- Faulty fuel injectors. The other reason why you might be having too much fuel entering your combustion chamber could be a little bit more tricky. However, the reason for that is going to be leaking or stuck open fuel injector.
- Faulty O2 sensor. The O2 sensor is there to regulate the air-fuel mixture. It tells your car computer whether there’s too much fuel in the exhaust fumes coming at your combustion chamber, or whether it’s too little fuel coming at the combustion chamber. Then the car computer calculates if it should add more fuel. When the O2 sensor is bad and tells the computer that there’s not enough fuel in the combustion chamber, the computer keeps adding fuel and therefore returning their fuel mixture and potentially causing smoke coming at your tailpipe.
4. Engine burning oil
If you have bluish or grayish smoke coming from your tailpipe, it could mean that your engine is burning oil. This usually happens on engines that have a lot of miles on them, or on engines that have not been maintained properly. This is why I always tell people how regular oil change is important.
What happens when you neglect an engine is your piston rings and your oil ring wear out and they cannot properly clean and scrape down the oil that gets on the cylinder walls. Because o that, the engine oil gets into the combustion chamber and burns together with the air-fuel mixture, and causes bluish or grayish smoke to come out from the tailpipe.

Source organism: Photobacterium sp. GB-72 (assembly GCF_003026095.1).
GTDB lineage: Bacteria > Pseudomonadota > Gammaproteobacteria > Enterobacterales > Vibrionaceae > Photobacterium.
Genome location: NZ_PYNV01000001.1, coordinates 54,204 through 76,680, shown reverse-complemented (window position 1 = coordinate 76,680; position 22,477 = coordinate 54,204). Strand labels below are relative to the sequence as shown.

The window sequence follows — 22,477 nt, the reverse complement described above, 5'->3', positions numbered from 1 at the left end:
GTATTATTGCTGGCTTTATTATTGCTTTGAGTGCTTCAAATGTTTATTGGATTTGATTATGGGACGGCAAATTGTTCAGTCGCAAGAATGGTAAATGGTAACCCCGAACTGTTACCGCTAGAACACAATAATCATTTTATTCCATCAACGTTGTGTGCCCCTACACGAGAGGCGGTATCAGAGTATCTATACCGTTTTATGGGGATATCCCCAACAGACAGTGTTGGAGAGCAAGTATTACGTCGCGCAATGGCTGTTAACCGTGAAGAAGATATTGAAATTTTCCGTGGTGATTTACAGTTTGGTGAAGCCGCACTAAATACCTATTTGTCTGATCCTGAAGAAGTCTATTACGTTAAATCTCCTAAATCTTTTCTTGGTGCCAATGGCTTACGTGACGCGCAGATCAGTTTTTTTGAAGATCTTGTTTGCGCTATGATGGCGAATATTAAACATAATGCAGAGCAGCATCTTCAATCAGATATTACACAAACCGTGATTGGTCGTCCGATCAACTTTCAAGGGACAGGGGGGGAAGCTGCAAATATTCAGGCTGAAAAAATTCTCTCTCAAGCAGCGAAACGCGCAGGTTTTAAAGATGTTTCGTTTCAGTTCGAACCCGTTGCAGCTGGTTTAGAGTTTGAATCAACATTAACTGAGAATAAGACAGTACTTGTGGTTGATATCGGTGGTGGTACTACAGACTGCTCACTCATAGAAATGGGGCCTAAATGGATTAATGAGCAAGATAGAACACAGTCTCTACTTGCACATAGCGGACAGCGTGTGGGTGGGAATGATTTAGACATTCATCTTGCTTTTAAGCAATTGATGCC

Another reason why your engine could be burning oil is if you have bad valve stem seals. The valve stem seals are rubber parts and are right in the center of the spring. It wraps around the valve. Generally speaking, bad valve stem seals causing smoke at the tailpipe is not very common these days. This was more common with the older made vehicles.
Don’t confuse the smoke from the tailpipe with the condensation smoke that you see early in the morning. When you start your car on a cool morning, that’s just simply the hot exhaust fumes hitting the cold air and condensing and making it look like smoking.
5. Engine burning coolant
If you have white smoke coming at your tailpipe, it could mean that your engine is burning coolant. So, the main culprit when your engine is burning coolant is going to be your cylinder head gasket.
The cylinder head gasket is the gasket that goes between your cylinder block and your cylinder head. That gasket that goes between them is called the head gasket. When that goes bad, it allows for the coolant that’s usually routed around your cylinder bores and your combustion chamber to sneak or leak into the combustion chamber. Then the coolant gets burned off with the air-fuel mixture and causes smoke at your tailpipe.
However, when an engine is badly overheated, the engine block can develop a crack and allow coolant to enter the combustion chamber. The catch is you cannot definitively diagnose this issue and say it’s the head gasket or another crack in the block unless you take the engine apart and test the cylinder head for cracks.